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It Happened Here

Browse Episodes


Janis Joplin

A prodigiously talented singer, Janis Joplin broke through rock and roll’s glass ceiling in the mid 1960s and became the first bona fide female rock superstar. But a serious alcohol addiction, and an on-again off-again dalliances with heroin tragically cost Janis her life at the age of 27. Being a gentle soul and a free spirit made Janis an outcast in her conservative hometown of Port Arthur, Texas, which is where our journey starts, before heading to the stage of Threadgill’s in Austin, where Janis found her voice and her confidence with the bluegrass group The Waller Creek Boys. In San Francisco, we’ll discover the North Beach bar where she met one of the loves of her life, and in Los Angeles, room 105 of The Landmark hotel, the room where Janis she spent her final night alive, and a hidden location across the street that might hold secret to her accidental overdose.


Marilyn Monroe

On August 5, 1962, silver screen legend Marilyn Monroe was found dead in her home in Brentwood, California of an apparent suicide. She was found by her housekeeper, face down on her bed, with an empty pill bottle at her side at the age of 36. Marilyn’s life was full of mysteries and contradictions, and we’ll visit the locations that tell her life story through that lens – the Hollygrove Home for Children, where Marilyn found herself living after her mother was institutionalized, Zuma Beach where she had her first modeling photo shoot; the small town of Hemet, California, where she would search for the man she thought was her father; San Francisco City Hall where she famously married Joe DiMaggio; The Actor’s Studio in New York City where she strove to be more than a Hollywood bimbo, but drove her to briefly be institutionalized herself; and outside the gates of her home in Brentwood, where her death shocked the nation.


Marvin Gaye

Soul music legend Marvin Gaye’s life was cut short a day before his 45th birthday on April 1, 1984, when he was shot dead by his own father in their family home in Los Angeles. Marvin and his father’s tumultuous relationship goes all the way back to his troubled childhood in Washington DC, which is where we’ll visit Bo Diddley’s House, site of Marvin first recording session, and the iconic Howard Theatre, where the aspiring singer first performed in the late 50s. In Los Angeles, we’ll follow Marvin’s downward spiral from his early 70s peak – at a secret hideaway above Pacific Palisades that he would visit with his brother Frankie and sister-in-law Irene, the Malibu beach where he jogged and meditated during his darkest days, and the Gaye family home, where Marvin’s sister Zeola will walk us through the tragic day of Marvin’s murder.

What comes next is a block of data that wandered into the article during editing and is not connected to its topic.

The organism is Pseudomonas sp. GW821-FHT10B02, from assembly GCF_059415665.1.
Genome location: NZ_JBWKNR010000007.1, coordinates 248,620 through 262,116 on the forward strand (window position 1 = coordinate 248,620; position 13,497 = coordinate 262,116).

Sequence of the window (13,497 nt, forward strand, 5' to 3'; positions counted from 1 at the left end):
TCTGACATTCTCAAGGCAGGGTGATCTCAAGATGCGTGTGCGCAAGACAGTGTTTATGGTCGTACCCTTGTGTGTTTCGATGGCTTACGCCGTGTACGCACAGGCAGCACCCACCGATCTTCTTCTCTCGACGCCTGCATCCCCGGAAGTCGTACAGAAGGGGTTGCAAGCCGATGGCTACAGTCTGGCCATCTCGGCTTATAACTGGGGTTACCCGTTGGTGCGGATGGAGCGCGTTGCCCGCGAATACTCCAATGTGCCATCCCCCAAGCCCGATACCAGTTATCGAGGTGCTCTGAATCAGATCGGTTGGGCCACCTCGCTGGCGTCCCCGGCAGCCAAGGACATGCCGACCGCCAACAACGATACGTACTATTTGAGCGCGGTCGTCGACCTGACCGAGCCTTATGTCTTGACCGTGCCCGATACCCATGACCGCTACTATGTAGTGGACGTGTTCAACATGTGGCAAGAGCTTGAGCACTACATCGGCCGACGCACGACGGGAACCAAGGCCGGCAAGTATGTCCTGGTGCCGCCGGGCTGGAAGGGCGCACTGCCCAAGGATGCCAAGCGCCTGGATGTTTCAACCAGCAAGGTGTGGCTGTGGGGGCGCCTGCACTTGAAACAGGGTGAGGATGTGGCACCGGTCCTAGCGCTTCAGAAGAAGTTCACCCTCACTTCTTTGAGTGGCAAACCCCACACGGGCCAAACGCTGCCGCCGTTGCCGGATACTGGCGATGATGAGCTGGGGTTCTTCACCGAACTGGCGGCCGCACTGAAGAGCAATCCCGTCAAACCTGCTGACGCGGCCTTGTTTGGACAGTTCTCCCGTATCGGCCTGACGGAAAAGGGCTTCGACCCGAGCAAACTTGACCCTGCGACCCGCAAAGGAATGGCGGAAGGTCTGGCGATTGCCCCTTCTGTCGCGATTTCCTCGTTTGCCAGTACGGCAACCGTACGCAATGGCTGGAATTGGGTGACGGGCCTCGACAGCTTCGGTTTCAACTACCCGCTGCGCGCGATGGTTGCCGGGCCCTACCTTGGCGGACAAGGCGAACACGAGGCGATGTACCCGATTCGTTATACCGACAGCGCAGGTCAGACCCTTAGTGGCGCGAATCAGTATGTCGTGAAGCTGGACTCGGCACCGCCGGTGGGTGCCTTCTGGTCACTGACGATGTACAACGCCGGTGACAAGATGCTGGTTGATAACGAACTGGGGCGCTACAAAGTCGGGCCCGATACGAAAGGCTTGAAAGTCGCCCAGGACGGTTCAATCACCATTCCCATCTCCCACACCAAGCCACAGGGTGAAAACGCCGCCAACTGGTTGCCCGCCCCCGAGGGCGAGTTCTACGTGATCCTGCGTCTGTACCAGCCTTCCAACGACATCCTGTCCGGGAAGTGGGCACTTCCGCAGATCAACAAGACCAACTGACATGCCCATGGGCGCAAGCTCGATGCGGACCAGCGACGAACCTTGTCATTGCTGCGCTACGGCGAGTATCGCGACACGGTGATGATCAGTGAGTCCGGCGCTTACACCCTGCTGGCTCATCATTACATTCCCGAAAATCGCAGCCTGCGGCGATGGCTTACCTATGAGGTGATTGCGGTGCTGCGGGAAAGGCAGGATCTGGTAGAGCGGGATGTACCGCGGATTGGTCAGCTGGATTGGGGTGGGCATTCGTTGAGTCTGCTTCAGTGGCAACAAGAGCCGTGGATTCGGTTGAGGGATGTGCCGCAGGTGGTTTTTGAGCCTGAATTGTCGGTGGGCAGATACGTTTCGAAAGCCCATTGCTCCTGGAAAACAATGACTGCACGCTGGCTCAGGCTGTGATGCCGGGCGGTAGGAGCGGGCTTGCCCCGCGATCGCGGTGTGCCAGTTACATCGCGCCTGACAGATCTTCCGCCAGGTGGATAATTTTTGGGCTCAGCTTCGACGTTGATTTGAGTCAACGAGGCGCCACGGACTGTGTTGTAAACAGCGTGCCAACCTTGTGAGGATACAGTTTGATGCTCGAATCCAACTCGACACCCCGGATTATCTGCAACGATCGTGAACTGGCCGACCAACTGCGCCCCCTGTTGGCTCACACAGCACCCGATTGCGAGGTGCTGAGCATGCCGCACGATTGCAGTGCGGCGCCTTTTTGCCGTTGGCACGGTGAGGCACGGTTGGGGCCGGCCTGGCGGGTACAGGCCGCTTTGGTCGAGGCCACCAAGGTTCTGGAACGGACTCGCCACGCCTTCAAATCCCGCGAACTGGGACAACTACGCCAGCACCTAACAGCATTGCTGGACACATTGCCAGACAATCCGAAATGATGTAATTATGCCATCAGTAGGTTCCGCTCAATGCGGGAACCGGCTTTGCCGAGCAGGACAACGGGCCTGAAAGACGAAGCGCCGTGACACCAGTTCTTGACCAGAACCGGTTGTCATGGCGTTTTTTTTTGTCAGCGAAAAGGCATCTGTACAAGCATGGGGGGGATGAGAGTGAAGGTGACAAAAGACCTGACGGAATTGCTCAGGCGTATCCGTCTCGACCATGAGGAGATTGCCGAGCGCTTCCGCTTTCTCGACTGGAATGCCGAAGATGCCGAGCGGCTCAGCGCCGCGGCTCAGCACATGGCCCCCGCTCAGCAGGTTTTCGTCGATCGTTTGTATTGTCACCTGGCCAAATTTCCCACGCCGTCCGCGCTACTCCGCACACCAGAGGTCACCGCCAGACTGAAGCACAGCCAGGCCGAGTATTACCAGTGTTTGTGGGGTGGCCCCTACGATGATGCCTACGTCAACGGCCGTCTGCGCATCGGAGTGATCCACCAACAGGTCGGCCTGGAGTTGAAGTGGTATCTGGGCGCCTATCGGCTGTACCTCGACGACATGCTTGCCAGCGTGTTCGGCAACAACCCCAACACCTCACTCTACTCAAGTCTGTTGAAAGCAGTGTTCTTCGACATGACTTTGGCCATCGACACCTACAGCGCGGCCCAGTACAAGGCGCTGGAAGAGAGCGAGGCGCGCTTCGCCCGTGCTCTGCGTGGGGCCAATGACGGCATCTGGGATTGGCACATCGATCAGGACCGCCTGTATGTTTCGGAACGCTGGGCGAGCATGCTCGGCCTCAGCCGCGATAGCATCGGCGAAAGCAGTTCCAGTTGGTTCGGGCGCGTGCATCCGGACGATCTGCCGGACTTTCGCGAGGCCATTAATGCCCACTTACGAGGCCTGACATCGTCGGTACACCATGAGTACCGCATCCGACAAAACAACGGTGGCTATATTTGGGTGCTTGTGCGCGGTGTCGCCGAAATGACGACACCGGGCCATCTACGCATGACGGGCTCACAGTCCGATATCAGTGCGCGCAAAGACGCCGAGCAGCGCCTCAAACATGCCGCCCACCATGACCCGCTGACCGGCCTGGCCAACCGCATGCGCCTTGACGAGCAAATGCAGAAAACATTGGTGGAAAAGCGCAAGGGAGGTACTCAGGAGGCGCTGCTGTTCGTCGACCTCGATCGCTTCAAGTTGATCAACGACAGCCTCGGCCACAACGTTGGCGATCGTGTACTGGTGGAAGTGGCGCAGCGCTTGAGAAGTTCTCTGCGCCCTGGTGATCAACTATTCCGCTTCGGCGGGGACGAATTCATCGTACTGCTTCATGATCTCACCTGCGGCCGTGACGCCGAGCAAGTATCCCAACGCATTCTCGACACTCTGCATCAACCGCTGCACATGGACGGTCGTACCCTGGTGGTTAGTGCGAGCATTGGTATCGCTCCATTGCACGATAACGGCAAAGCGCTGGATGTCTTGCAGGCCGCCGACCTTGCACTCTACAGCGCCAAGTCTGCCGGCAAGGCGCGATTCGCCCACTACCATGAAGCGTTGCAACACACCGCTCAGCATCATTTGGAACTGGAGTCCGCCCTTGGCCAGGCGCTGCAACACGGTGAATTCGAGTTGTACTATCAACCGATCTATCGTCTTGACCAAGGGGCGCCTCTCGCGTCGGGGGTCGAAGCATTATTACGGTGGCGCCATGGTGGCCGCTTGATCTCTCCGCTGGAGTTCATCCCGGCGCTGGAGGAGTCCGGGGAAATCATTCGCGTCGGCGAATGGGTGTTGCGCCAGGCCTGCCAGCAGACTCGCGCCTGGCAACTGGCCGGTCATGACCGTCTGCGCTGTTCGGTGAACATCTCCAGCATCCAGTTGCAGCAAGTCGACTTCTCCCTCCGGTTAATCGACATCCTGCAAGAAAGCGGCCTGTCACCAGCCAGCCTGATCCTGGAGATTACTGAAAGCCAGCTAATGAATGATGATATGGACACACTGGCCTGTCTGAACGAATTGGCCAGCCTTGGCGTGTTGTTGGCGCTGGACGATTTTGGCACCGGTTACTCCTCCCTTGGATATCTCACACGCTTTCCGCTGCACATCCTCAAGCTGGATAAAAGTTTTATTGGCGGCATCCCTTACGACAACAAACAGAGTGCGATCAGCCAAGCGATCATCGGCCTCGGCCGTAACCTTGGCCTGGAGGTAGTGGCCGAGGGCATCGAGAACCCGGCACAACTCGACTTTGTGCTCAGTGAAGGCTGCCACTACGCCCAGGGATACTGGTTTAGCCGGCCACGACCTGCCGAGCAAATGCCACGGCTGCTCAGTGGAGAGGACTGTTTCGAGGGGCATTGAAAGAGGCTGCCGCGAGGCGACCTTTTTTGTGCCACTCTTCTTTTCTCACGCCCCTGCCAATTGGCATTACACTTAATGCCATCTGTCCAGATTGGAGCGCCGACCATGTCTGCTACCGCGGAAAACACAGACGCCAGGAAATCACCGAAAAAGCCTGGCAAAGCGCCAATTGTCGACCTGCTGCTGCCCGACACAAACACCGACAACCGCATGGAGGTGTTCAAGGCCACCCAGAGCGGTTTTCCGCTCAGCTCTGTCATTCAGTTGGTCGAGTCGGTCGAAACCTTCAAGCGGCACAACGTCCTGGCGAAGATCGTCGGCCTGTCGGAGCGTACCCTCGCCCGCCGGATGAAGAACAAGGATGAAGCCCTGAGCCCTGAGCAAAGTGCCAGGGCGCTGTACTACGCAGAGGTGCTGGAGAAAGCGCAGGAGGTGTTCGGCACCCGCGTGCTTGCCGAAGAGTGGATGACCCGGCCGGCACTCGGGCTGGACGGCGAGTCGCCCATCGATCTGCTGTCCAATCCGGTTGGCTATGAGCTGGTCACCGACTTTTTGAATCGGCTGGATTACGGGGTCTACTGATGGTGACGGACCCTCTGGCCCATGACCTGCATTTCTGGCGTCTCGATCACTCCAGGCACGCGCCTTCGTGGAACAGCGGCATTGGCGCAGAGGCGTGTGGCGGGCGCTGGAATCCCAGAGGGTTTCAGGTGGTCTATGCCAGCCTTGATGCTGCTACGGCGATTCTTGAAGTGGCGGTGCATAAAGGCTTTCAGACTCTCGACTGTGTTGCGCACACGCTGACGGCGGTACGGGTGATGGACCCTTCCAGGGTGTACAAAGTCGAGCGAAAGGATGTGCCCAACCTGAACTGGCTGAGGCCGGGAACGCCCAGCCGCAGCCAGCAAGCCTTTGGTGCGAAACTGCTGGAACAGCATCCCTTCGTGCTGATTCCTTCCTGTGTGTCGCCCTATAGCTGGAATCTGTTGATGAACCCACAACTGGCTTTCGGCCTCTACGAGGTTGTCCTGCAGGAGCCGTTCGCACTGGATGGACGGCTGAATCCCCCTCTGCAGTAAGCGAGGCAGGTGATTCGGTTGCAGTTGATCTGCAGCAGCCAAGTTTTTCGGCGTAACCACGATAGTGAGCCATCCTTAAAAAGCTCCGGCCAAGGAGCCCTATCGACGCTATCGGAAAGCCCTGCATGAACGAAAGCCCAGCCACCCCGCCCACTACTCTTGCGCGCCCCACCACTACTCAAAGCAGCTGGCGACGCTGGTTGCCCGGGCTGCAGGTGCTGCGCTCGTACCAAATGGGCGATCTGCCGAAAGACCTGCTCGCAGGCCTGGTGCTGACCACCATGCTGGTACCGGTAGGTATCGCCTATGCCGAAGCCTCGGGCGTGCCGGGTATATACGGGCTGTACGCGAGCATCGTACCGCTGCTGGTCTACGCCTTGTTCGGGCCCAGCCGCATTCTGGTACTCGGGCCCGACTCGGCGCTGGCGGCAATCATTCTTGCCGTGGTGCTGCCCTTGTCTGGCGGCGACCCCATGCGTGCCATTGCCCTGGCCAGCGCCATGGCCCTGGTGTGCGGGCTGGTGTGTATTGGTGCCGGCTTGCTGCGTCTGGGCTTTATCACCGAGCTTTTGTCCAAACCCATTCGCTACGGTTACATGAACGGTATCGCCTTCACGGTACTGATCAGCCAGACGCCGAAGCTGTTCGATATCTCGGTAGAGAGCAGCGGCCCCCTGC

Notorious BIG & Tupac Shakur

In the mid 90’s the infamous East Coast – West Coast hip hop rivalry was in full swing, and two of raps biggest icons – former friends The Notorious B.I.G, and Tupac Shakur – were caught in the middle of it. It was a battle that tragically cost both starts their lives before the end of the decade, in a pair of murders that are unsolved to this day. We’ll trace the story of these two legendry rappers by visiting the locations that lead to their rise and fall – the gritty streets of Biggie’s Bedford-Stuyvesant neighborhood in Brooklyn where he hustled, sold drugs, and became a freestyling legend; a hidden set of train tracks in Vernon, California; New York City’s Quad Recording Studios, where a 1994 assassination attempt on Tupac ignited the biggest feud in the history of rap, and the corner of Fairfax and Wilshire in Los Angeles, where Biggie was tragically gunned down in a hit and run.


Richard Pryor

Richard Pryor was a comedy truth teller, who busted taboos about race, language, and sexuality. But what made Richard so raw and honest, was also the source of his troubled and tumultuous personal life – bouts of addiction, domestic abuse, and host of other personal demons, which culminated in a very public drug-induced meltdown on Parthenia Street in Los Angeles, where he lit himself on fire and ran down the street in an unhinged suicide attempt. We’ll travel to Richard’s hometown of Peoria, Illinois to find the source for his demons, and for his brilliant comedic mind – the elementary school where he first performed comedy, and the Community Center where he honed his craft, and to his compound on Parthenia Street in the San Fernando Valley, where he nearly died in 1980, before making a remarkable comeback.